‘Sleeping with Eyes Open’ – Harmless or Dangerous Habit?

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In nature, it seems nothing uncommon when you find some animals sleep with their eyes open. Snakes and fishes sleep this way because they have no eyelids; marine mammals like dolphins can even keep one eye open to stay alert. But what if you find that your friend, partner or family sleep with their eyes open?



Quirk or condition?


You may feel it kind of weird, thinking that it may be some sort of sleep quirk. But it’s not the case. It's a condition known as nocturnal lagophthalmos, which means their eyelids cannot close enough to cover the eyeballs even though they have been snoring. 


The National Sleep Foundation estimates that up to 1/5 of the population has this condition. Although it is usually believed to be a harmless habit, it can cause serious eye problems and influence sleep quality.



What you may suffer


Evolution has developed a way that helps human beings protect the eyes. Eyelids can keep foreign bodies out of your eyes and the blinking reflex gives your eyes a moist environment. As you stop blinking during sleep, eyelids are like shields that keep your eyes clean and hydrated. 


When your eyelids fully shut, tears and moisture can clean and repair your cornea, getting your eyes refreshed after the overuse in the daytime. This process is critical to the lubrication and health of your eyes, without which you may suffer dry eyes, blurry vision, infection, and even permanent eye injuries.


Sleeping with your eyes open can also compromise your sleep quality. Your eyelids shut at night to block light from your eyes and help switch yourself into the ‘low-power mode.’ Otherwise, the light will be an existing stimulator to your brain part which controls the circadian rhythms, making it hard to sleep soundly.



Sign of other conditions or injuries


Sleeping with your eyes open is possibly due to many reasons, and sometimes it may signal an underlying condition or injury.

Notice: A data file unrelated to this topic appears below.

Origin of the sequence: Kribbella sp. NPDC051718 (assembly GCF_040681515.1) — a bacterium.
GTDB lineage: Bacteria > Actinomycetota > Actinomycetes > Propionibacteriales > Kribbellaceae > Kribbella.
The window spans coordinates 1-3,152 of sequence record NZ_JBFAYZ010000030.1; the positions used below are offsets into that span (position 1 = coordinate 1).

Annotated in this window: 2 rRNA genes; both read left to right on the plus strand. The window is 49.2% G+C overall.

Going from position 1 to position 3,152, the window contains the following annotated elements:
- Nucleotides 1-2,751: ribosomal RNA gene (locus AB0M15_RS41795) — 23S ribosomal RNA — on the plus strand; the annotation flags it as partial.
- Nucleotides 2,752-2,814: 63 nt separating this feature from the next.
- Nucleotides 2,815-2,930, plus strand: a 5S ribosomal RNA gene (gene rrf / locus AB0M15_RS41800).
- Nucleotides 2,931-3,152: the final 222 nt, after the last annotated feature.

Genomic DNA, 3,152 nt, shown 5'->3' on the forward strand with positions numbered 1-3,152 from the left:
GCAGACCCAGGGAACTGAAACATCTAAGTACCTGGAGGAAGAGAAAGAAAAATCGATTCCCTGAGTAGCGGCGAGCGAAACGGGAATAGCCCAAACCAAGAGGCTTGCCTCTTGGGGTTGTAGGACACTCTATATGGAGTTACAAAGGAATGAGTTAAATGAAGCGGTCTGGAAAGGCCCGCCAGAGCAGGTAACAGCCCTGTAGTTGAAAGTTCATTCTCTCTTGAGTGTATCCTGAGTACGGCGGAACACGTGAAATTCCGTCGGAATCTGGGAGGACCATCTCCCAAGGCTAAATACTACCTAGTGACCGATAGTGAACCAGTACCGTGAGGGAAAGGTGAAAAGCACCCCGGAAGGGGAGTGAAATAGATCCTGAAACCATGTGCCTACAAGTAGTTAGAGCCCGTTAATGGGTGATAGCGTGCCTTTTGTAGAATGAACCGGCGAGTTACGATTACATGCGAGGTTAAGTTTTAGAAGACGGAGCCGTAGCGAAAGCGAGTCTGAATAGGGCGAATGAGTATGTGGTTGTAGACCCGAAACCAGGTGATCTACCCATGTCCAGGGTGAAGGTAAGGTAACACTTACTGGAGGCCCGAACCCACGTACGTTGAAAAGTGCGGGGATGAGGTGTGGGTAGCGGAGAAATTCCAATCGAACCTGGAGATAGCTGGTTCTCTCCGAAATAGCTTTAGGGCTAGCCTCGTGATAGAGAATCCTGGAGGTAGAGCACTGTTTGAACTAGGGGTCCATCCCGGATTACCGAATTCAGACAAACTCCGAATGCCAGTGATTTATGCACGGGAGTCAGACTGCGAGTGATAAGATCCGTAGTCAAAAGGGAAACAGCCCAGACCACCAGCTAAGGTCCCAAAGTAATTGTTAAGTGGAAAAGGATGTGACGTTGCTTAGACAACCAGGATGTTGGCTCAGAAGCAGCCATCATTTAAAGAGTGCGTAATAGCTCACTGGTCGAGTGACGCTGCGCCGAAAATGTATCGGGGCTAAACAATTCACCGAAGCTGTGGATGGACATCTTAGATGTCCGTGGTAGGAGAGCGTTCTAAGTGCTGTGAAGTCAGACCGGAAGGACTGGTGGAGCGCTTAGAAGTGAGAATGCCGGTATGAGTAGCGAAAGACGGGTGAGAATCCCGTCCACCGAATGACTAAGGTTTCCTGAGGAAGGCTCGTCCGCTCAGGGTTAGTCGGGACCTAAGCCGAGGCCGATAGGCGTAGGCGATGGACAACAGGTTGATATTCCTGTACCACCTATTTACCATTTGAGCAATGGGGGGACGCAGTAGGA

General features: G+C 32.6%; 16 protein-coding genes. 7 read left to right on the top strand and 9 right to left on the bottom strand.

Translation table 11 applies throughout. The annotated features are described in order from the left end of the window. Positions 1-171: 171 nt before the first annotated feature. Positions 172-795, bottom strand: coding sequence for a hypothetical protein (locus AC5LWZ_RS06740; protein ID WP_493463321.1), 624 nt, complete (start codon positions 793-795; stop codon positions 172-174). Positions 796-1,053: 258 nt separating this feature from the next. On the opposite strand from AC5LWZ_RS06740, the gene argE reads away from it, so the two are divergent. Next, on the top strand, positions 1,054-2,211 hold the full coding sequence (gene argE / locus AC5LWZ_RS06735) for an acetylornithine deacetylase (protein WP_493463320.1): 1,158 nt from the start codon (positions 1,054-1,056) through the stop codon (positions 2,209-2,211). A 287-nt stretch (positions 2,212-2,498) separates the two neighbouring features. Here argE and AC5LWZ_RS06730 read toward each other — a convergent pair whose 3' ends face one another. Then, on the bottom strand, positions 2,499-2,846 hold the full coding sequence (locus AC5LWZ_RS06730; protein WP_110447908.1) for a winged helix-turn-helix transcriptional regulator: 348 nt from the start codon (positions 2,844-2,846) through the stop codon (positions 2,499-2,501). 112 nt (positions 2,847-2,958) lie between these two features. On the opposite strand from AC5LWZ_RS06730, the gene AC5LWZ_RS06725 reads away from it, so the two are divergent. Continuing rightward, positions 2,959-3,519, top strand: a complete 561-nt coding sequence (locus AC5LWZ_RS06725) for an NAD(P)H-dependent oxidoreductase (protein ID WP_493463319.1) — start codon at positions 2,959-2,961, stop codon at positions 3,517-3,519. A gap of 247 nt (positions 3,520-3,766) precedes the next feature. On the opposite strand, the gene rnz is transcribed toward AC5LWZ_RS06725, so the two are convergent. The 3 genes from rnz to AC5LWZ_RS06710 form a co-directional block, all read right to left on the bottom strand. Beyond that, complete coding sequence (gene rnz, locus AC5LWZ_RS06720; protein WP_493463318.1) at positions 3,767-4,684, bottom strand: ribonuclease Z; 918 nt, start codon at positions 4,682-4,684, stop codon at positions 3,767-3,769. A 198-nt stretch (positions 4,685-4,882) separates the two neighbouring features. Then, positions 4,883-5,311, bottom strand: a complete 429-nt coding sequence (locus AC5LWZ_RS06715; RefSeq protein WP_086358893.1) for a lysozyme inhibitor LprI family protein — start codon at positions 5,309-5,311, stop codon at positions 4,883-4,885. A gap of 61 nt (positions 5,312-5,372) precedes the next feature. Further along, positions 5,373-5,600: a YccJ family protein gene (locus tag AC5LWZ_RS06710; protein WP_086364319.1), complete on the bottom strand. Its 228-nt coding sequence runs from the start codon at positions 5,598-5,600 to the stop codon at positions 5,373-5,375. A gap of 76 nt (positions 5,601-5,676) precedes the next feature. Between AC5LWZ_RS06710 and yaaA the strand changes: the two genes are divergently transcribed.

· Stroke

· Autoimmune diseases and infections such as Lyme disease

· Bell's palsy, a condition that causes sudden and temporary weakness in the facial muscles

· Moebius syndrome, which affects cranial nerves

· Damage to the eyelid, including floppy eyelid syndrome that makes eyelids too loose and rubbery to shut, associated with obstructive sleep apnea, a dangerous sleep disorder that may cause the onset of coronary artery disease, heart attack, heart failure, and stroke.

· Thyroid-related eye problems, including bulging eyes due to Graves’ disease, a form of hyperthyroidism or overactive thyroid.



Hereditary but Treatable


The condition has been proved hereditary (most children grow out of it). But if one day you are told you sleep with eyes open too (since you can hardly find it by yourself), there are always silver linings!


· Wear eye masks or a specially made goggle to trap moisture at night

· Use artificial tears in the daytime

· Put a humidifier in your room

· Wear eyelid weights (if your doctor recommends)

· Tape your eyelids shut with surgical tape

· Get a surgery (only in the most severe cases)


“Sleeping with one eye open” is a metaphor that suggests you stay alert while sleeping with both your eyes open is a health concern. If you often suffer tired, dry, or itchy eyes after you wake up, you’d better try to find out whether you sleep with your eye open and go to a doctor as soon as possible. Sweet dreams!

1 Answer

These messages are for mutual support and information sharing only. Always consult your doctor before trying anything you read here.

I have been told I sleep with my eyes open     My  grandson (teenager at the time) said it really scared him.  I’ve had the Somnoplasty years ago when it was first available but I still sleep with both eyes open.   I stayed a few days with my son and his family and they confirmed it.   I should tell my Primary Physician but I keep forgetting.